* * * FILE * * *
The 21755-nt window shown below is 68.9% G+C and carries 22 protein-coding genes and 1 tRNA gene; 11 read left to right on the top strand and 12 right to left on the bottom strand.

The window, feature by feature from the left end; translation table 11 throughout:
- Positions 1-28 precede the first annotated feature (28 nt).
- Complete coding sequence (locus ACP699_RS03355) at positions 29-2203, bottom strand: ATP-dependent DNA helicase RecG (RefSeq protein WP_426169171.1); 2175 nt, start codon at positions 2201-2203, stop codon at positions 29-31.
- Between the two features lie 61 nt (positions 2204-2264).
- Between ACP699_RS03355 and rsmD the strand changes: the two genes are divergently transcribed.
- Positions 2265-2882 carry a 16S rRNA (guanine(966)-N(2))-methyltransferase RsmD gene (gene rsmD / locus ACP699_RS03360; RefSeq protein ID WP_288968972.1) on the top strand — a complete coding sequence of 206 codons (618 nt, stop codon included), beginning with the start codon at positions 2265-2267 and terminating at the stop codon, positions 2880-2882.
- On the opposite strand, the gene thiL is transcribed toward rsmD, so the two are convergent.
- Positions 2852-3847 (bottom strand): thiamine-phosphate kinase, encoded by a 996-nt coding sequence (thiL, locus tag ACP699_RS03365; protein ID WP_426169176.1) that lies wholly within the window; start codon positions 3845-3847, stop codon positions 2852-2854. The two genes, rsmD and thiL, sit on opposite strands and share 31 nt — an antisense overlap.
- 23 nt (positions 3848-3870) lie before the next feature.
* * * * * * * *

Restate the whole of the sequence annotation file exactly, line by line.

The 21755-nt window shown below is 68.9% G+C and carries 22 protein-coding genes and 1 tRNA gene; 11 read left to right on the top strand and 12 right to left on the bottom strand.

The window, feature by feature from the left end; translation table 11 throughout:
- Positions 1-28 precede the first annotated feature (28 nt).
- Complete coding sequence (locus ACP699_RS03355) at positions 29-2203, bottom strand: ATP-dependent DNA helicase RecG (RefSeq protein WP_426169171.1); 2175 nt, start codon at positions 2201-2203, stop codon at positions 29-31.
- Between the two features lie 61 nt (positions 2204-2264).
- Between ACP699_RS03355 and rsmD the strand changes: the two genes are divergently transcribed.
- Positions 2265-2882 carry a 16S rRNA (guanine(966)-N(2))-methyltransferase RsmD gene (gene rsmD / locus ACP699_RS03360; RefSeq protein ID WP_288968972.1) on the top strand — a complete coding sequence of 206 codons (618 nt, stop codon included), beginning with the start codon at positions 2265-2267 and terminating at the stop codon, positions 2880-2882.
- On the opposite strand, the gene thiL is transcribed toward rsmD, so the two are convergent.
- Positions 2852-3847 (bottom strand): thiamine-phosphate kinase, encoded by a 996-nt coding sequence (thiL, locus tag ACP699_RS03365; protein ID WP_426169176.1) that lies wholly within the window; start codon positions 3845-3847, stop codon positions 2852-2854. The two genes, rsmD and thiL, sit on opposite strands and share 31 nt — an antisense overlap.
- 23 nt (positions 3848-3870) lie before the next feature.